From News Ltd
Farmers in Western Australia are furious about sweeping new cultural heritage laws that will require them to pay an Aboriginal consultant up to $160 an hour to obtain permits to do anything on their land that might disturb more than 50 centimetres of soil.
Locals have warned that the Aboriginal Cultural Heritage Act 2021, which comes into effect on July 1, could bring economic activity to a halt while empowering a vast new layer of bureaucracy to “hold businesses to ransom” with costly red tape.
The key change under the new Act is the establishment of Local Aboriginal Cultural Heritage Services, or LACHS, which will be responsible for determining whether an activity will cause “harm” to cultural heritage.
Under a complex three-tiered system, anyone on more than 1100 square metres of land will be required to apply for a permit from their LACHS before carrying out certain activities, such as digging fences, planting trees or clearing tracks.
Penalties for damaging a cultural heritage site range from $25,000 to $1 million for individuals and $250,000 to $10 million for corporations, as well as jail time.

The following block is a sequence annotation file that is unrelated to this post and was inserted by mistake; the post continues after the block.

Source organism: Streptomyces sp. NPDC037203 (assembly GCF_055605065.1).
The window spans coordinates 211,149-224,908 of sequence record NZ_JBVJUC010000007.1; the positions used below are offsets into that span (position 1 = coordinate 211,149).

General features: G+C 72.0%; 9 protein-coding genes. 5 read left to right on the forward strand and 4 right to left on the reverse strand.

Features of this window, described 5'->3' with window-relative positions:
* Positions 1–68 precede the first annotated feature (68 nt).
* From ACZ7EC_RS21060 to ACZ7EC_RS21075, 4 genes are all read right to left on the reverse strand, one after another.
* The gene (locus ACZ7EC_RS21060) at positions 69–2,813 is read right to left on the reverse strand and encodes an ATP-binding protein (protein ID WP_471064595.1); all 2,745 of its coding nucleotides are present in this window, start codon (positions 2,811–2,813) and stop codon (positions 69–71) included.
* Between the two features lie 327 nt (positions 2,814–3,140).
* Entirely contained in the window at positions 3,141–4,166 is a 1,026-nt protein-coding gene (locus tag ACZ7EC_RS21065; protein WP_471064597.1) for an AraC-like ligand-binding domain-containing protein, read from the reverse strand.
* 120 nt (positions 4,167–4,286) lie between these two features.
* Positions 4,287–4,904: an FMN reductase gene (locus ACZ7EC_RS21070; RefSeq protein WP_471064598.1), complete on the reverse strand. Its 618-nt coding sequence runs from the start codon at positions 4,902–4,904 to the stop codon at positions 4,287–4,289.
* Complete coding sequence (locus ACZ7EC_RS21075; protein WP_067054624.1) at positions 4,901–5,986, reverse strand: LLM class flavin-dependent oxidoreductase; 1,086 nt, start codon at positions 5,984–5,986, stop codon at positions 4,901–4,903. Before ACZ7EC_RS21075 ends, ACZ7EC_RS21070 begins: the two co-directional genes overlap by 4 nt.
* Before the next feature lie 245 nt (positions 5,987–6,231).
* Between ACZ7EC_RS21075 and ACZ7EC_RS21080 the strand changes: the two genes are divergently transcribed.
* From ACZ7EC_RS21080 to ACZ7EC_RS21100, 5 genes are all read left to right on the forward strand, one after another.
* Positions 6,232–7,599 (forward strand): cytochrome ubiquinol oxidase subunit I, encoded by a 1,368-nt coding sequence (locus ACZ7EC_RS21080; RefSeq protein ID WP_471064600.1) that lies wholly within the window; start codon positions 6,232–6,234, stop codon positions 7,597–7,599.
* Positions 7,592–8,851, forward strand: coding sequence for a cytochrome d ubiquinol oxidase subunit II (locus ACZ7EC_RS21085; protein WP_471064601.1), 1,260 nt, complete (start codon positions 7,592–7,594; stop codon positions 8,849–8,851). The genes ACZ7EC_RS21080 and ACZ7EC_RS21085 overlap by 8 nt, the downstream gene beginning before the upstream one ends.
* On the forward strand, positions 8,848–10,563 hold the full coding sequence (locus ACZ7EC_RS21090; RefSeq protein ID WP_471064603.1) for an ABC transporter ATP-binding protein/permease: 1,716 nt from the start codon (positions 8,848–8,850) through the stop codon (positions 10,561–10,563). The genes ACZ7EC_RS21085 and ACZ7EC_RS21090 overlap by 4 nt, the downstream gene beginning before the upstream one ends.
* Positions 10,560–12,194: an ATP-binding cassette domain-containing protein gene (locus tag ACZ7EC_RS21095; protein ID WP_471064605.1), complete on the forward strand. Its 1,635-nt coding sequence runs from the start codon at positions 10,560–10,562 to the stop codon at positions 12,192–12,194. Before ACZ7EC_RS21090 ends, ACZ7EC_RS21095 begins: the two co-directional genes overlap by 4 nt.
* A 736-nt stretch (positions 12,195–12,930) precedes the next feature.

The state government has defended the changes, saying it comes after years of “extensive consultation”.
But WA Farmers president John Hassell said landowners feared the “open-ended” system could be abused.
“There wouldn’t be a grower in the state that doesn’t want to protect Aboriginal cultural heritage,” he said.
“The challenge we’ve got is you can see cultural heritage when it’s a burial site or meeting place, but you can’t see spiritual stuff — that is subject to change. You can’t do a survey on your place and have it marked out forever after because someone can come along later and say this is a spiritual place.”
Instead of farmers’ organisations saying to the government “we will not comply” with this blackfella land grab, they glibly fall in place and hope this draconian policy won’t harm them.
Where is the NFF?